I am going to prepare the ast...
              22-07-2017, 17:19 PM
            • Claiming for protected deposit
              This is an interesting one, got me into a spin.
              Tenants signed AST but decided to leave after 6 months and 3 days (problem with moving) using the break clause in the AST. I protected the deposit using DPS (Insured) and returned the deposit minus deductions when the moved out.
              I served the...
              21-07-2017, 08:00 AM
            • Reply to Claiming for protected deposit
              I'll leave it at that. I'm not going to get into one of JPK's interminable arguments.
              22-07-2017, 16:28 PM
            • Discussion - GDPR and implications on landlords
              I've just posted something on GDPR and then wondered whether it had been discussed on here before - a quick search implies its never been mentioned.

              I thought I would raise a topic to discuss it and the implications on landlords.In effect this is a replacement of the Data Protection Act...
              20-07-2017, 15:01 PM
            • Reply to Discussion - GDPR and implications on landlords
              That's simply one of the Schedule 2 exemptions which, if met, allows a process using personal data at all - all the other principles still apply in parallel (where it can be stored, be not excessive, kept up to date etc).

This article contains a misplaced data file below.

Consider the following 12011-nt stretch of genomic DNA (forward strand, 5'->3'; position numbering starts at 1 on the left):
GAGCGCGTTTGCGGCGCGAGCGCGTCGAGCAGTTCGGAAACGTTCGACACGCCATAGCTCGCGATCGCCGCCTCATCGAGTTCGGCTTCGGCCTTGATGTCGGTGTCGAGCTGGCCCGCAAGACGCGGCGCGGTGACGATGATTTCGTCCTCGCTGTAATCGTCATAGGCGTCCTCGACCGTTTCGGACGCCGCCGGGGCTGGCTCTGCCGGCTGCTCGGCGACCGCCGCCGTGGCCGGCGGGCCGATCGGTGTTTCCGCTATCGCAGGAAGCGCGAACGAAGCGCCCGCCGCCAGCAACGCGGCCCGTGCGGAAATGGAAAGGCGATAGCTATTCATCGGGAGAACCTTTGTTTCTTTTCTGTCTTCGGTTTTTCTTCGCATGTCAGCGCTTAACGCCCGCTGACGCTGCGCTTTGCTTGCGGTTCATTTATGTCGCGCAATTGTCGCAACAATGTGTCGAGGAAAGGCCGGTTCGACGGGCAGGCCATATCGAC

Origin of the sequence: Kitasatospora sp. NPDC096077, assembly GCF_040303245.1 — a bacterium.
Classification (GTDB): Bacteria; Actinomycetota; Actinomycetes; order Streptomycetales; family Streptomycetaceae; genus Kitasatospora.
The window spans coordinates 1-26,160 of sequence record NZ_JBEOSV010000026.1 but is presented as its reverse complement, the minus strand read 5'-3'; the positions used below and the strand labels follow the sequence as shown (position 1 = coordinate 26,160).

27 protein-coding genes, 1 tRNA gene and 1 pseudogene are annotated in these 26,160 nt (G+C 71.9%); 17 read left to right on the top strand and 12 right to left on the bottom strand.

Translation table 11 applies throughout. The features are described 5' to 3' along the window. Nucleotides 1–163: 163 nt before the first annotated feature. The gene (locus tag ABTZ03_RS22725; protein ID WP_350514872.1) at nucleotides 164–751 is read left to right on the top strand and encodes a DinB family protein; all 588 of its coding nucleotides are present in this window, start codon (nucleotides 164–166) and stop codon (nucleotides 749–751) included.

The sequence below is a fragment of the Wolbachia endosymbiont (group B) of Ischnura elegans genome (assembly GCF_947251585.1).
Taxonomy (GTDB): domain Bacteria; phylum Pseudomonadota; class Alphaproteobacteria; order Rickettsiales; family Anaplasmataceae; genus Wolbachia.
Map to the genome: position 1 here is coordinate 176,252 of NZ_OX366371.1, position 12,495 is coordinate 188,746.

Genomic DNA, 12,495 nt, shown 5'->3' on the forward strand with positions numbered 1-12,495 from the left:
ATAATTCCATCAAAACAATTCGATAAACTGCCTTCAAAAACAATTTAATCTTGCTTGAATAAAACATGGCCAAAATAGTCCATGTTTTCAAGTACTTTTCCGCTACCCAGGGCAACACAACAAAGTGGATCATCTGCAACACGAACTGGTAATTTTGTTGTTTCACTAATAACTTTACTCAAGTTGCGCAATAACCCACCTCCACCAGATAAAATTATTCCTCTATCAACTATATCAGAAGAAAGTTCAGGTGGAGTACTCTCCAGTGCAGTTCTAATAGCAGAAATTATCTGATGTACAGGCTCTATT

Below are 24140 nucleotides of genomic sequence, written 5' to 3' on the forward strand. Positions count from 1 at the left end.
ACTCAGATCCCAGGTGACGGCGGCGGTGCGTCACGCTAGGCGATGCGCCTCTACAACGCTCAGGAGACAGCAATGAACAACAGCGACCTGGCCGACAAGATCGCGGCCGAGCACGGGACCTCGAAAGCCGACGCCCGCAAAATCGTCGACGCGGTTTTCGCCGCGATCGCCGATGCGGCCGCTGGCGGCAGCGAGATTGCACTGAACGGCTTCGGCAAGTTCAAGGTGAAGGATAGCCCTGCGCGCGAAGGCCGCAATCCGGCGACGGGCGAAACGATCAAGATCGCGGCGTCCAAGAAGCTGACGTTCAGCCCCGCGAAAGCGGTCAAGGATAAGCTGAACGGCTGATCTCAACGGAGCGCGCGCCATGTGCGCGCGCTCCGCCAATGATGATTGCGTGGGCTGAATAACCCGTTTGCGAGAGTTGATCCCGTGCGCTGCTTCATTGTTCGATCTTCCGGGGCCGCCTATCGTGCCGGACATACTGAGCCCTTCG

So, while it might be OK because it relates to a contract, there...
              22-07-2017, 15:22 PM
            • Excessive estate agent fees
              I have a property which I started renting out via an agency. When the contract started, they found new tenants, did the relevant checks etc and charged an upfront fee which equates to approx one month's rent. As one year has almost passed, the agent has approached me asking if I want them to 'renegotiate'...
              21-07-2017, 16:26 PM
            • Reply to Excessive estate agent fees
              A new 12 month fixed term does provide LL & T with extra security but can lead to complications for either if their resp circumstances/legislation change during the new AST.
              Personally, I would prefer if a orig AST was for a fixed 6 month term, followed by an SPT that required both LL &...
              22-07-2017, 14:09 PM
            • Reply to Discussion - GDPR and implications on landlords
              In this case there should be no problem because:...
              22-07-2017, 12:30 PM
            • Reply to Excessive estate agent fees
              I'm not sure they're "lying", they're just making some assumptions.

              The agent can't decide if something is "too" risky or not - there are upsides and downsides to having a new fixed term agreement, and they're right to point out, for example, that the income would be...
              22-07-2017, 12:28 PM
            • Reply to Discussion - GDPR and implications on landlords
              Unless the tenant has given consent for the data to be used in this way, probably.

              There's a grey area with this kind of data, because it's obviously been obtained for a purpose (which is to facilitate the renting of a property) and that's what it's being used for.
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              22-07-2017, 12:23 PM